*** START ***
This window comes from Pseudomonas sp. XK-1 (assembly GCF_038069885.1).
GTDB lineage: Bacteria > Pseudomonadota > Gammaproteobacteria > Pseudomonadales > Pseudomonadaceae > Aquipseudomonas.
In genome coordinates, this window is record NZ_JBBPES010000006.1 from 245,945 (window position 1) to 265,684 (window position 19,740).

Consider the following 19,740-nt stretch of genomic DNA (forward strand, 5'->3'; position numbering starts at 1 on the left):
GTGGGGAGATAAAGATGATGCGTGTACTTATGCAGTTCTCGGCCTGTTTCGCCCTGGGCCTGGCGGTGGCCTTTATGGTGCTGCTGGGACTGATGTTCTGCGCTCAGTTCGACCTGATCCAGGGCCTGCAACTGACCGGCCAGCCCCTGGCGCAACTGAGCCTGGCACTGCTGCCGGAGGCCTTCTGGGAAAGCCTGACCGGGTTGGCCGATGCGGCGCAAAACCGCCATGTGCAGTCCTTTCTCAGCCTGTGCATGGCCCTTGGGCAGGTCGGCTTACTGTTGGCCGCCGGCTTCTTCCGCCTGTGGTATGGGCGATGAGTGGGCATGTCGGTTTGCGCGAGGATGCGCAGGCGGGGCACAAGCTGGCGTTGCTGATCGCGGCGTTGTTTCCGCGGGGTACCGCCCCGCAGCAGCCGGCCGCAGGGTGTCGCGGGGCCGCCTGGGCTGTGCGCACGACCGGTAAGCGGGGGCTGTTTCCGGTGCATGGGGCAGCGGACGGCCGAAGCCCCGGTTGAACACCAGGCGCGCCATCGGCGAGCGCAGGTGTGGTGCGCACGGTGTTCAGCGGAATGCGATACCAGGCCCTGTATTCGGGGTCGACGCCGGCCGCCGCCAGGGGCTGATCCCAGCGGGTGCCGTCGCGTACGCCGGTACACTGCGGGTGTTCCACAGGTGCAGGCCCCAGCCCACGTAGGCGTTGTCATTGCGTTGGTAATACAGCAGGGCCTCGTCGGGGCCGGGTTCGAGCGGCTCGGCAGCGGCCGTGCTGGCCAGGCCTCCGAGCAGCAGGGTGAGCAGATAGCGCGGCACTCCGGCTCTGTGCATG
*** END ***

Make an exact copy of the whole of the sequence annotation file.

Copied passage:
This window comes from Pseudomonas sp. XK-1 (assembly GCF_038069885.1).
GTDB lineage: Bacteria > Pseudomonadota > Gammaproteobacteria > Pseudomonadales > Pseudomonadaceae > Aquipseudomonas.
In genome coordinates, this window is record NZ_JBBPES010000006.1 from 245,945 (window position 1) to 265,684 (window position 19,740).

Consider the following 19,740-nt stretch of genomic DNA (forward strand, 5'->3'; position numbering starts at 1 on the left):
GTGGGGAGATAAAGATGATGCGTGTACTTATGCAGTTCTCGGCCTGTTTCGCCCTGGGCCTGGCGGTGGCCTTTATGGTGCTGCTGGGACTGATGTTCTGCGCTCAGTTCGACCTGATCCAGGGCCTGCAACTGACCGGCCAGCCCCTGGCGCAACTGAGCCTGGCACTGCTGCCGGAGGCCTTCTGGGAAAGCCTGACCGGGTTGGCCGATGCGGCGCAAAACCGCCATGTGCAGTCCTTTCTCAGCCTGTGCATGGCCCTTGGGCAGGTCGGCTTACTGTTGGCCGCCGGCTTCTTCCGCCTGTGGTATGGGCGATGAGTGGGCATGTCGGTTTGCGCGAGGATGCGCAGGCGGGGCACAAGCTGGCGTTGCTGATCGCGGCGTTGTTTCCGCGGGGTACCGCCCCGCAGCAGCCGGCCGCAGGGTGTCGCGGGGCCGCCTGGGCTGTGCGCACGACCGGTAAGCGGGGGCTGTTTCCGGTGCATGGGGCAGCGGACGGCCGAAGCCCCGGTTGAACACCAGGCGCGCCATCGGCGAGCGCAGGTGTGGTGCGCACGGTGTTCAGCGGAATGCGATACCAGGCCCTGTATTCGGGGTCGACGCCGGCCGCCGCCAGGGGCTGATCCCAGCGGGTGCCGTCGCGTACGCCGGTACACTGCGGGTGTTCCACAGGTGCAGGCCCCAGCCCACGTAGGCGTTGTCATTGCGTTGGTAATACAGCAGGGCCTCGTCGGGGCCGGGTTCGAGCGGCTCGGCAGCGGCCGTGCTGGCCAGGCCTCCGAGCAGCAGGGTGAGCAGATAGCGCGGCACTCCGGCTCTGTGCATG